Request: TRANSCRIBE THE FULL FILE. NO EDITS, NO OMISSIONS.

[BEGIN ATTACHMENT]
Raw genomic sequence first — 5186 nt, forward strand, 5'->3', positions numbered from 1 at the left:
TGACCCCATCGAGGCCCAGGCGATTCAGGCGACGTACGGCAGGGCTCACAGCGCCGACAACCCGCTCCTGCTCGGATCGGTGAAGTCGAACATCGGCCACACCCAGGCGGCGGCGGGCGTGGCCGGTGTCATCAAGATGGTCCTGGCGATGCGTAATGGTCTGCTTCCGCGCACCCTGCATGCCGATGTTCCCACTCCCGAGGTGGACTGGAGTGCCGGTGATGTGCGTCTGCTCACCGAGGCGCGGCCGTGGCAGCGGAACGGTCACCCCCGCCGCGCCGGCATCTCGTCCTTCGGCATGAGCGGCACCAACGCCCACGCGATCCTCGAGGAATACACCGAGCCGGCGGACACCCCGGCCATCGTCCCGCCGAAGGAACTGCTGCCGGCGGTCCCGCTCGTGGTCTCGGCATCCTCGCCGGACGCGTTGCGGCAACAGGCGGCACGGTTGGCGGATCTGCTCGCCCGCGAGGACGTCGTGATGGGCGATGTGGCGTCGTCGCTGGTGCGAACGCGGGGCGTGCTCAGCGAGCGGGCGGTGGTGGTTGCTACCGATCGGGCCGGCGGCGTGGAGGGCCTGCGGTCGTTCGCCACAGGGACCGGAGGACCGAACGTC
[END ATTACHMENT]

Raw genomic sequence first — 5186 nt, forward strand, 5'->3', positions numbered from 1 at the left:
TGACCCCATCGAGGCCCAGGCGATTCAGGCGACGTACGGCAGGGCTCACAGCGCCGACAACCCGCTCCTGCTCGGATCGGTGAAGTCGAACATCGGCCACACCCAGGCGGCGGCGGGCGTGGCCGGTGTCATCAAGATGGTCCTGGCGATGCGTAATGGTCTGCTTCCGCGCACCCTGCATGCCGATGTTCCCACTCCCGAGGTGGACTGGAGTGCCGGTGATGTGCGTCTGCTCACCGAGGCGCGGCCGTGGCAGCGGAACGGTCACCCCCGCCGCGCCGGCATCTCGTCCTTCGGCATGAGCGGCACCAACGCCCACGCGATCCTCGAGGAATACACCGAGCCGGCGGACACCCCGGCCATCGTCCCGCCGAAGGAACTGCTGCCGGCGGTCCCGCTCGTGGTCTCGGCATCCTCGCCGGACGCGTTGCGGCAACAGGCGGCACGGTTGGCGGATCTGCTCGCCCGCGAGGACGTCGTGATGGGCGATGTGGCGTCGTCGCTGGTGCGAACGCGGGGCGTGCTCAGCGAGCGGGCGGTGGTGGTTGCTACCGATCGGGCCGGCGGCGTGGAGGGCCTGCGGTCGTTCGCCACAGGGACCGGAGGACCGAACGTC